· Provide the Budget Period 1 Start and End Dates (the Start Date is already pre-populated for you in ASSIST)
· In Section A – Senior/Key Person, include the project lead specifying their role, .01 effort under Calendar months, $0 for Requested Salary and $0 for Fringe Benefits
· Attach your Budget Justification including an explanation for the delayed start
Complete the remaining budget periods following standard instructions.
Q: Our organization’s F&A rate uses a modified total direct cost base which excludes sub-recipient charges after the first $25,000. How do I account for the first $25,000 in my multi-project budget?
A: Many negotiated F&A rate agreements use a modified total direct cost (MTDC) base rate and include the following language:
“Modified total direct costs, consisting of all salaries and wages, fringe benefits, materials, supplies, services, travel and subgrants and subcontracts up to the first $25,000 of each subgrant or subcontract (regardless of the period covered by the subgrant or subcontract). Modified total direct costs shall exclude equipment, capital expenditures, charges for patient care, student tuition remission, rental costs of off-site facilities, scholarships, and fellowships as well as the portion of each subgrant and subcontract in excess of $25,000.”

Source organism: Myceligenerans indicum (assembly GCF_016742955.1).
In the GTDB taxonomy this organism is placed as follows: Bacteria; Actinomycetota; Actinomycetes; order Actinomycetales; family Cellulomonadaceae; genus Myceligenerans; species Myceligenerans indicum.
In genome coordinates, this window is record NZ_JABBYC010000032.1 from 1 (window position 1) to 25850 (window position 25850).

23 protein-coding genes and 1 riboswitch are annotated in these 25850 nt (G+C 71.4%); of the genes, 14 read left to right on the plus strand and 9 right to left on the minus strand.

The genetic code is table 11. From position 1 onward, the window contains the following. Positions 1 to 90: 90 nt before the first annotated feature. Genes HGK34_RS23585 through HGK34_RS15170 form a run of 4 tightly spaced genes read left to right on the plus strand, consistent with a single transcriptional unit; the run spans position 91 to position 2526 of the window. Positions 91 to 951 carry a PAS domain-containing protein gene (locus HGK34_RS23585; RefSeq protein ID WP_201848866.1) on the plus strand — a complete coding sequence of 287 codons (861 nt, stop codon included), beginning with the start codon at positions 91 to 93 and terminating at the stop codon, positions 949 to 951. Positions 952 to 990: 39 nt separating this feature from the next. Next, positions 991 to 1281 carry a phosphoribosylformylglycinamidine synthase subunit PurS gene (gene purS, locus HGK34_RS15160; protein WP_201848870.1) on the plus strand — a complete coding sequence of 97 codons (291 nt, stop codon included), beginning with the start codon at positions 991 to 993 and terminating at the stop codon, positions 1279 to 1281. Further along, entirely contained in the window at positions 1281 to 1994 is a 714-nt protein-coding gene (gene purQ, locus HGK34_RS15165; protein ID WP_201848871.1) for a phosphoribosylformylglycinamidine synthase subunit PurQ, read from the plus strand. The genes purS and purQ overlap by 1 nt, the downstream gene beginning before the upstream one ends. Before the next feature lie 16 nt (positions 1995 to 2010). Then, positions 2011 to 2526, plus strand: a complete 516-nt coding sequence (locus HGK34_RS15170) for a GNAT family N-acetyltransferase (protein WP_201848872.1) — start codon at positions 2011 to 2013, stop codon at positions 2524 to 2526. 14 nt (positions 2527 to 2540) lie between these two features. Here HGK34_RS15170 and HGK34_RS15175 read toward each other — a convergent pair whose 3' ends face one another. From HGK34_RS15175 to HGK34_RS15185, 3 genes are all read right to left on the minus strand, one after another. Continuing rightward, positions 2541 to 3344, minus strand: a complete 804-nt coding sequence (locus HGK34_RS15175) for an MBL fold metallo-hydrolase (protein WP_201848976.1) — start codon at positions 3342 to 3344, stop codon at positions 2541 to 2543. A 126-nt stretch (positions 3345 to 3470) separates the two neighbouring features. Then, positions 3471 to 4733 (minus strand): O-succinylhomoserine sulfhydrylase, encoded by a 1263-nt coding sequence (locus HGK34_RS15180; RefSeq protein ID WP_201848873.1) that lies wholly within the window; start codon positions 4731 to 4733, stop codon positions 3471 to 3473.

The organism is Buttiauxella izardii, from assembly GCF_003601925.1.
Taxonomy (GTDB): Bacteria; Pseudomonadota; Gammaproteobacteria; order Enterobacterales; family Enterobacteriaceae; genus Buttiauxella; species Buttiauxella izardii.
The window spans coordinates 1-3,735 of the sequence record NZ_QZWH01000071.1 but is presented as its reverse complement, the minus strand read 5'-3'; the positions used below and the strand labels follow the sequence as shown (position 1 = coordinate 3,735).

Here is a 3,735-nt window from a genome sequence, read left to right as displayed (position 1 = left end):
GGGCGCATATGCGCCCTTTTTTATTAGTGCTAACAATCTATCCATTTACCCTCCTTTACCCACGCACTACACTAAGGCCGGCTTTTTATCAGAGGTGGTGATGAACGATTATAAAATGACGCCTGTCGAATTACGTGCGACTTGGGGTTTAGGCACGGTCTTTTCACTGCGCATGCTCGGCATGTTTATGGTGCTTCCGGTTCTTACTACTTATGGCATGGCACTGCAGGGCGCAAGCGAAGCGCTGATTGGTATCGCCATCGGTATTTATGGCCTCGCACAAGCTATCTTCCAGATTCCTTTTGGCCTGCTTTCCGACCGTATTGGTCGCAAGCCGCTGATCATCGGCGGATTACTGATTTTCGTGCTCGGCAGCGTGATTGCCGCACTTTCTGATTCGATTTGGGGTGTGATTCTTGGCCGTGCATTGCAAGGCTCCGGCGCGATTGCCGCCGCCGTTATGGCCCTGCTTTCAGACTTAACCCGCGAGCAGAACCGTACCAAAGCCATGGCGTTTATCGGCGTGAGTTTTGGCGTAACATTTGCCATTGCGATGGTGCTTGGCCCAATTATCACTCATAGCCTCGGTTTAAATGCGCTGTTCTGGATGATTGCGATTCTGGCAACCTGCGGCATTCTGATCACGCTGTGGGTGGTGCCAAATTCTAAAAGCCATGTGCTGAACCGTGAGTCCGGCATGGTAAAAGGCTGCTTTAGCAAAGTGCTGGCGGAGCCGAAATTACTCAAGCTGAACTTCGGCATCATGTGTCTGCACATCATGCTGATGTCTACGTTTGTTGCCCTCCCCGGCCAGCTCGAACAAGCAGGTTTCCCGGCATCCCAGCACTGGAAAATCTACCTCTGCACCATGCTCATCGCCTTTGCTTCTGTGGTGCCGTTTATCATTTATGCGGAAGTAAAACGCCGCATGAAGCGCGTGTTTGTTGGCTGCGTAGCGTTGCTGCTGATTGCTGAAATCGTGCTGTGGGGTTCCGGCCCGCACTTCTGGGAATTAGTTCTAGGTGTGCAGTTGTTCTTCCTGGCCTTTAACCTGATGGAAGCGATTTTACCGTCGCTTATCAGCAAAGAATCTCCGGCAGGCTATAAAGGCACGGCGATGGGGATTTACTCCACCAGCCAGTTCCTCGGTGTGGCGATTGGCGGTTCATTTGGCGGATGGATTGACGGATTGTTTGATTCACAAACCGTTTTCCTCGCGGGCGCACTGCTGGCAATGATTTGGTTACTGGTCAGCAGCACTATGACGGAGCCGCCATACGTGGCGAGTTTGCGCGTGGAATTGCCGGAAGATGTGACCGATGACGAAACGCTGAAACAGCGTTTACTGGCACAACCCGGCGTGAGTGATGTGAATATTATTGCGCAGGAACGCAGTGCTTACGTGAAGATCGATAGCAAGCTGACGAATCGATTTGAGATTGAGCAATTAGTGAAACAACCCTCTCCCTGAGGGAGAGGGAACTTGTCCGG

Section H – Indirect Costs on the R&R Budget forms allow you to specify an Indirect Cost Type, Rate and Base and multiple entries in this section are allowed. The first $25,000 of the Total Direct and Indirect Costs of each Subaward/Consortium organization for which you have an agreement can be included in the Indirect Cost Base. This is pretty straight forward and works well for single project applications. However, it is a bit more complicated with multi-project applications. Let’s look at a few scenarios.